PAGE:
Businesses in China are capitalizing on the "Squid Game" phenomenon.
The South Korean show is a hit in China even though the streaming service is not available in the country.
South Korea's ambassador to China said he has asked authorities to take action against illegal distribution of the show.
Netflix's "Squid Game" is a hit in China, with related products and merch flying off the shelves - despite the streaming service being unavailable in the country.
Chinese viewers have instead been watching the hit South Korean show - Netflix's most popular show ever - through VPNs, unofficial streaming services, and file-sharing, keeping discussions on the show alive and trending on social media.
The show has become popular enough in China that Weibo, China's Twitter-like platform, recorded 1.9 billion mentions of it, according to the South China Morning Post.
In the big cities of Beijing and Shanghai, shops have jumped on the dalgona bandwagon. The sweet honeycomb-based candy features prominently in one of the show's deadly challenges.
In the capital city of Beijing, a bakery started a "Squid Game"-themed confection-making challenge, Reuters reported.
The owner of DIY Bakery & More told Reuters that her customers are mainly young people - a key demographic of the show's fan base.
In Shanghai, long queues formed at an eatery selling dalgonas, reported AFP.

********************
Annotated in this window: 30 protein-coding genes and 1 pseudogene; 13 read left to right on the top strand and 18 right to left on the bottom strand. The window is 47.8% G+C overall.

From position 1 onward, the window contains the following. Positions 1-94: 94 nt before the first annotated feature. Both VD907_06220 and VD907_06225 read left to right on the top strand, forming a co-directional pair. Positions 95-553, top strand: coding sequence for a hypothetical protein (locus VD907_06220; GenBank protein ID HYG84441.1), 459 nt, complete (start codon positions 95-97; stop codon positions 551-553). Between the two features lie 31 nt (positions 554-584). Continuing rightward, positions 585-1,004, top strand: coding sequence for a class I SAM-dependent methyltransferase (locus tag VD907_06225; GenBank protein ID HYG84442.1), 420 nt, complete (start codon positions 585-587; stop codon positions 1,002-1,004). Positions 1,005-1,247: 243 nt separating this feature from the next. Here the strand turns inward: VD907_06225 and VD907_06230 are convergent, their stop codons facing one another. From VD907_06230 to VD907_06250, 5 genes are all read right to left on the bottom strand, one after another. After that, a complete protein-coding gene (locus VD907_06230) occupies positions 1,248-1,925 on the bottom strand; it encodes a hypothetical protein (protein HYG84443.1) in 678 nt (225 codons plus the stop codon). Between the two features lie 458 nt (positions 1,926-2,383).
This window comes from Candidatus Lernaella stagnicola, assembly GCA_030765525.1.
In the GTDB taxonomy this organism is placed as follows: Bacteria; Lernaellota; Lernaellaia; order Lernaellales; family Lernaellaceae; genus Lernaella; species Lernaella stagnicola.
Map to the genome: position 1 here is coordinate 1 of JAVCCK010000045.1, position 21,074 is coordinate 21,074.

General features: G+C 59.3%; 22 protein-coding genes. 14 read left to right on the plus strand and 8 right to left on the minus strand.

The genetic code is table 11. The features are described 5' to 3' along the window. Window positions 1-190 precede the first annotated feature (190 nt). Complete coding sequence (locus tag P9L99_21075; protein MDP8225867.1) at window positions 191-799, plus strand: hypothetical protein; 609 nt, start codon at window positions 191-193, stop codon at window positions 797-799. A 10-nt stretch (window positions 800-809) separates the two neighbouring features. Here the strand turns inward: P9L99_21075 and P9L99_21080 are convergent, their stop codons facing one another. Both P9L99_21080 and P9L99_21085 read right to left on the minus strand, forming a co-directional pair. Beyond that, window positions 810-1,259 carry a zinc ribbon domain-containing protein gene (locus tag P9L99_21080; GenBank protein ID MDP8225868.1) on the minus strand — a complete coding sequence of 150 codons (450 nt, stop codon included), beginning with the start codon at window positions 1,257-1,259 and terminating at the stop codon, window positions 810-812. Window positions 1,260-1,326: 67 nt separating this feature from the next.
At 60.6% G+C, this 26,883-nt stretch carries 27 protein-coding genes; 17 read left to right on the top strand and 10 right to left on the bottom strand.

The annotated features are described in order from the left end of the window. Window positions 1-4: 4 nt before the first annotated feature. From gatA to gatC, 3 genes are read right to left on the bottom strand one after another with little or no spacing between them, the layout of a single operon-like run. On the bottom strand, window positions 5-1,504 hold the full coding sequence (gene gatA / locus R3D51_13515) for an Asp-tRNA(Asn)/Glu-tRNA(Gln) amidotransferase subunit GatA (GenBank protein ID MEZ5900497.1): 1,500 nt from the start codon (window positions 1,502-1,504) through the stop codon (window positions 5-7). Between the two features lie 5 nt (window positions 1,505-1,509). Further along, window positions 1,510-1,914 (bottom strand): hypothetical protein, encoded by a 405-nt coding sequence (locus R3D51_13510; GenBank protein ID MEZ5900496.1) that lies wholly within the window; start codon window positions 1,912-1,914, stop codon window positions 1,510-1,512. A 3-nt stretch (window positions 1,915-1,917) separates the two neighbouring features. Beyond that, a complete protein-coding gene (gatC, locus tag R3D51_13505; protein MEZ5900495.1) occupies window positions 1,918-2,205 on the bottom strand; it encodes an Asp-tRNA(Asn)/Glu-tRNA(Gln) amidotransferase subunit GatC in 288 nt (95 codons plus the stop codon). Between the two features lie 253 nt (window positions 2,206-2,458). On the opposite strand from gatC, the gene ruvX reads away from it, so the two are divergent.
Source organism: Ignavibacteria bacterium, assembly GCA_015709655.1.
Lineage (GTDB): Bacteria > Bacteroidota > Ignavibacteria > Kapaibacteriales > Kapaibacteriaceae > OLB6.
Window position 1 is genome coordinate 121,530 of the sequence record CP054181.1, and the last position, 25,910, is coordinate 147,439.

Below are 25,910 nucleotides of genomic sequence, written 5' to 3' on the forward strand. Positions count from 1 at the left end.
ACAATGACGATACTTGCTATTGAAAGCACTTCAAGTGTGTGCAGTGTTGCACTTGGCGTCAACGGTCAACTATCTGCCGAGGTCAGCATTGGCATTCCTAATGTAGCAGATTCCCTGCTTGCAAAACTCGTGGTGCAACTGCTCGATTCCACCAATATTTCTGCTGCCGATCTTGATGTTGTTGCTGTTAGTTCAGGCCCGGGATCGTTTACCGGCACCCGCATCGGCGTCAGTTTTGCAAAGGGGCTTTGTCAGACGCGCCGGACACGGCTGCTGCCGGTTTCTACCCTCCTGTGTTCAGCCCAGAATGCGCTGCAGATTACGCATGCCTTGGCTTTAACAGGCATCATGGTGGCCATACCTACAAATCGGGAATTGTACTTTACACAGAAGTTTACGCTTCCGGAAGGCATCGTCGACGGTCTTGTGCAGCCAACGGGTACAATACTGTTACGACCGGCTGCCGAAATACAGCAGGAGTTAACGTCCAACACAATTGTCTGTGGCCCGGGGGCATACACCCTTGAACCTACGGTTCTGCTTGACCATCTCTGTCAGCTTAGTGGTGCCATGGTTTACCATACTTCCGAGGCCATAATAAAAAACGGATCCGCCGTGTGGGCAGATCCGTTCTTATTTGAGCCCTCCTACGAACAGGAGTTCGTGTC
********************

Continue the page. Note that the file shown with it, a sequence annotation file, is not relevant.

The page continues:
Avid fans took photos with the shop's "Squid Game"-themed signs, the outlet reported, and like in one of the challenges in the series, attempted to cut shapes from the candy without breaking them.
Chinese manufacturers are also trying to keep up with relentless orders for "Squid Game" merchandise ahead of Halloween.
At the world's largest wholesale market in the city of Yiwu, manufacturers told China's state-owned Global Times newspaper they've been swamped with orders for the masks worn by "Squid Game" monitors in the show. Demand for mask molds has also soared.
One wholesale toy shop, Huayu Toys, told the newspaper it has been selling more than 10,000 masks a day since the beginning of October, with exports accounting for about 80% of sales.
But ongoing electricity curbs are limiting production, the wholesalers said.
Despite "Squid Game's" runaway success in China, South Korea's ambassador to China is reportedly not amused by the show's proliferation across non-official channels.
The South Korean envoy told a parliamentary audit recently that he had asked Chinese authorities to take action against the piracy, AFP reported.
"Our assessment is that 'Squid Game,' which is gaining global popularity, is being illegally distributed on around 60 sites in China," Jang Ha-sung said, according to the outlet.
The series is unlikely to be officially available in China, experts told the South China Morning Post, citing the show's violence and its themes of socioeconomic inequality, which are likely to rile Chinese censors.
And even if the show were to ever find an official Chinese distributor, it would probably be stripped of many of its core components.
"A clean version of "Squid Game?" It would not be the same drama," Hye-Kyung Lee, a researcher of K-dramas at King's College London told SCMP. "I am not sure if this drama will ever pass Chinese censorship, as there are too many killings and there is a lot of extreme [content], which is essential for the storyline."
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